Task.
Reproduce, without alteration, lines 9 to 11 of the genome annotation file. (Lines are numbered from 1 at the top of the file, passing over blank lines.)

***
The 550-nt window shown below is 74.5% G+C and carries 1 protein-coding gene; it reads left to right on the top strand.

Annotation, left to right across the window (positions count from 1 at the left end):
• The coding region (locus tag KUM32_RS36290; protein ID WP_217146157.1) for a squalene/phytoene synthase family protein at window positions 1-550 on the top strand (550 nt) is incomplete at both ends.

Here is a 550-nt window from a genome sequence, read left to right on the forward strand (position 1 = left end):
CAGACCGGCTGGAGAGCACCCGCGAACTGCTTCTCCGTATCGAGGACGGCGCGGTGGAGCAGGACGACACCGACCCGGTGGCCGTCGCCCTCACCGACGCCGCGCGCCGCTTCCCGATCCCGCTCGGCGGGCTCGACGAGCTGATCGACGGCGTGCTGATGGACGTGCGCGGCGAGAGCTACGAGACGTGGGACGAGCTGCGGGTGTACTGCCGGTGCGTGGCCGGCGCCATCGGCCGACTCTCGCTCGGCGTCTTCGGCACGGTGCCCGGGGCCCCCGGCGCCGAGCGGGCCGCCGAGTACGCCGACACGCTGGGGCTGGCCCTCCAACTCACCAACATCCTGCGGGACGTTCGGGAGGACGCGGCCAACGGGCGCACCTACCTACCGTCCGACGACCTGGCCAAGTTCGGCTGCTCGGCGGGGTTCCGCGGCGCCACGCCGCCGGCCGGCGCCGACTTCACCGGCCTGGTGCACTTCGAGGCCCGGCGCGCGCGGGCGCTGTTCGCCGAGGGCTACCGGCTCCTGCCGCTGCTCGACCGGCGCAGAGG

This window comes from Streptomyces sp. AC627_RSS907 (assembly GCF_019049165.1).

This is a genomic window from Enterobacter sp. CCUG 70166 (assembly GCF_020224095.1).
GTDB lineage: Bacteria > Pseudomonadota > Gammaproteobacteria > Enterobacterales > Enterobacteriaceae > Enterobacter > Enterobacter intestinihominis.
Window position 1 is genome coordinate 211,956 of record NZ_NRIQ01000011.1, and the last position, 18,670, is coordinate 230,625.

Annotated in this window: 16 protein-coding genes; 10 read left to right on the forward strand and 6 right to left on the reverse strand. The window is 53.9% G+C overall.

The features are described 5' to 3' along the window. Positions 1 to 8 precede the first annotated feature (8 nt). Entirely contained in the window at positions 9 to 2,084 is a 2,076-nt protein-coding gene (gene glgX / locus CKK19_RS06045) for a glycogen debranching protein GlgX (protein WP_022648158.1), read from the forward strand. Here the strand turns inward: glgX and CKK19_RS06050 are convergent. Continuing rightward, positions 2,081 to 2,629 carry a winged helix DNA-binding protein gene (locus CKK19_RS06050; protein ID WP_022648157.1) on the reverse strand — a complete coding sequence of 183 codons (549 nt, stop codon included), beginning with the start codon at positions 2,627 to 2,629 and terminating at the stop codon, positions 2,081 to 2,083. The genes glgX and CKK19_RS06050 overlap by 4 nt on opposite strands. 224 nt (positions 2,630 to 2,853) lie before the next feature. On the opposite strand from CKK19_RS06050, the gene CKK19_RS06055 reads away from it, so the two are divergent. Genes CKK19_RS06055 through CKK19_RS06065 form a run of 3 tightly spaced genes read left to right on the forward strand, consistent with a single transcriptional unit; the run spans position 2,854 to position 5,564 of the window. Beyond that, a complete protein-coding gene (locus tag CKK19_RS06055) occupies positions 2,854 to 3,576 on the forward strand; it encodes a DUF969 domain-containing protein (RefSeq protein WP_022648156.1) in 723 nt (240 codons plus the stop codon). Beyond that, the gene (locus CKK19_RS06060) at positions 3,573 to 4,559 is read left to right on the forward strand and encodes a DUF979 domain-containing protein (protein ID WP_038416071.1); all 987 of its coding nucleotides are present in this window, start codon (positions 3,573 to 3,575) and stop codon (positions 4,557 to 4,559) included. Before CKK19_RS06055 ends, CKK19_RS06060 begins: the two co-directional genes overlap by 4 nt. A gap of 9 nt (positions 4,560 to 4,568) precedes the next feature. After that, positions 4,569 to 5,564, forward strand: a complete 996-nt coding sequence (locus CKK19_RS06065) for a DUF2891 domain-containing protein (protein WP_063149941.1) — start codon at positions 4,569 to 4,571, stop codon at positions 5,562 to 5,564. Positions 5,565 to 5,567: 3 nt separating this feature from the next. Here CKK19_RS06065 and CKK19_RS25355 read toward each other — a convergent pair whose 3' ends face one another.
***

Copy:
Window position 1 is genome coordinate 211,956 of record NZ_NRIQ01000011.1, and the last position, 18,670, is coordinate 230,625.

Annotated in this window: 16 protein-coding genes; 10 read left to right on the forward strand and 6 right to left on the reverse strand. The window is 53.9% G+C overall.

The features are described 5' to 3' along the window. Positions 1 to 8 precede the first annotated feature (8 nt). Entirely contained in the window at positions 9 to 2,084 is a 2,076-nt protein-coding gene (gene glgX / locus CKK19_RS06045) for a glycogen debranching protein GlgX (protein WP_022648158.1), read from the forward strand. Here the strand turns inward: glgX and CKK19_RS06050 are convergent. Continuing rightward, positions 2,081 to 2,629 carry a winged helix DNA-binding protein gene (locus CKK19_RS06050; protein ID WP_022648157.1) on the reverse strand — a complete coding sequence of 183 codons (549 nt, stop codon included), beginning with the start codon at positions 2,627 to 2,629 and terminating at the stop codon, positions 2,081 to 2,083. The genes glgX and CKK19_RS06050 overlap by 4 nt on opposite strands. 224 nt (positions 2,630 to 2,853) lie before the next feature. On the opposite strand from CKK19_RS06050, the gene CKK19_RS06055 reads away from it, so the two are divergent. Genes CKK19_RS06055 through CKK19_RS06065 form a run of 3 tightly spaced genes read left to right on the forward strand, consistent with a single transcriptional unit; the run spans position 2,854 to position 5,564 of the window. Beyond that, a complete protein-coding gene (locus tag CKK19_RS06055) occupies positions 2,854 to 3,576 on the forward strand; it encodes a DUF969 domain-containing protein (RefSeq protein WP_022648156.1) in 723 nt (240 codons plus the stop codon). Beyond that, the gene (locus CKK19_RS06060) at positions 3,573 to 4,559 is read left to right on the forward strand and encodes a DUF979 domain-containing protein (protein ID WP_038416071.1); all 987 of its coding nucleotides are present in this window, start codon (positions 3,573 to 3,575) and stop codon (positions 4,557 to 4,559) included. Before CKK19_RS06055 ends, CKK19_RS06060 begins: the two co-directional genes overlap by 4 nt. A gap of 9 nt (positions 4,560 to 4,568) precedes the next feature. After that, positions 4,569 to 5,564, forward strand: a complete 996-nt coding sequence (locus CKK19_RS06065) for a DUF2891 domain-containing protein (protein WP_063149941.1) — start codon at positions 4,569 to 4,571, stop codon at positions 5,562 to 5,564. Positions 5,565 to 5,567: 3 nt separating this feature from the next. Here CKK19_RS06065 and CKK19_RS25355 read toward each other — a convergent pair whose 3' ends face one another.